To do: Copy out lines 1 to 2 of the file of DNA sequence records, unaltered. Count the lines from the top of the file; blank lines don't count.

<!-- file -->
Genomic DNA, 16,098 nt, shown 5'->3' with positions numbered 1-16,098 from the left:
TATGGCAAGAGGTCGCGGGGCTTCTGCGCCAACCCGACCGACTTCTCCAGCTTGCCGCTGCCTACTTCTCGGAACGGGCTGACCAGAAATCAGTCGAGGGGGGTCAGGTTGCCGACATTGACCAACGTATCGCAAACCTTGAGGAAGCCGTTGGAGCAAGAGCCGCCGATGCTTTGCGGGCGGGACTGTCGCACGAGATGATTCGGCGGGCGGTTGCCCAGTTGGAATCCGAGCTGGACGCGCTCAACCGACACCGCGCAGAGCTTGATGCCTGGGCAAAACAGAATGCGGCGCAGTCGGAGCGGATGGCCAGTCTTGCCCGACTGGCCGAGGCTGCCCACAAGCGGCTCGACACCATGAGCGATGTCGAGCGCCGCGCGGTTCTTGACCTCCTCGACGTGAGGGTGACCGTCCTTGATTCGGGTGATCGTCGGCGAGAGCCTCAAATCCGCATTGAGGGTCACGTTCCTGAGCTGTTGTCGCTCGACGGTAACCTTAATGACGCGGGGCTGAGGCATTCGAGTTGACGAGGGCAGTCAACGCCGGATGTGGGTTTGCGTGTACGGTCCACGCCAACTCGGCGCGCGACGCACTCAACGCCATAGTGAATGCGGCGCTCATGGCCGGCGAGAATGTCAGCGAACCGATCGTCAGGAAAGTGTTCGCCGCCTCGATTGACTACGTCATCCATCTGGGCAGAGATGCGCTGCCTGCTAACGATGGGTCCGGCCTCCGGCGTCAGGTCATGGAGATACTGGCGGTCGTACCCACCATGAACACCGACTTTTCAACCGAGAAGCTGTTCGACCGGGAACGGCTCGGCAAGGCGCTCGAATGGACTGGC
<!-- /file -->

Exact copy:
Genomic DNA, 16,098 nt, shown 5'->3' with positions numbered 1-16,098 from the left:
TATGGCAAGAGGTCGCGGGGCTTCTGCGCCAACCCGACCGACTTCTCCAGCTTGCCGCTGCCTACTTCTCGGAACGGGCTGACCAGAAATCAGTCGAGGGGGGTCAGGTTGCCGACATTGACCAACGTATCGCAAACCTTGAGGAAGCCGTTGGAGCAAGAGCCGCCGATGCTTTGCGGGCGGGACTGTCGCACGAGATGATTCGGCGGGCGGTTGCCCAGTTGGAATCCGAGCTGGACGCGCTCAACCGACACCGCGCAGAGCTTGATGCCTGGGCAAAACAGAATGCGGCGCAGTCGGAGCGGATGGCCAGTCTTGCCCGACTGGCCGAGGCTGCCCACAAGCGGCTCGACACCATGAGCGATGTCGAGCGCCGCGCGGTTCTTGACCTCCTCGACGTGAGGGTGACCGTCCTTGATTCGGGTGATCGTCGGCGAGAGCCTCAAATCCGCATTGAGGGTCACGTTCCTGAGCTGTTGTCGCTCGACGGTAACCTTAATGACGCGGGGCTGAGGCATTCGAGTTGACGAGGGCAGTCAACGCCGGATGTGGGTTTGCGTGTACGGTCCACGCCAACTCGGCGCGCGACGCACTCAACGCCATAGTGAATGCGGCGCTCATGGCCGGCGAGAATGTCAGCGAACCGATCGTCAGGAAAGTGTTCGCCGCCTCGATTGACTACGTCATCCATCTGGGCAGAGATGCGCTGCCTGCTAACGATGGGTCCGGCCTCCGGCGTCAGGTCATGGAGATACTGGCGGTCGTACCCACCATGAACACCGACTTTTCAACCGAGAAGCTGTTCGACCGGGAACGGCTCGGCAAGGCGCTCGAATGGACTGGC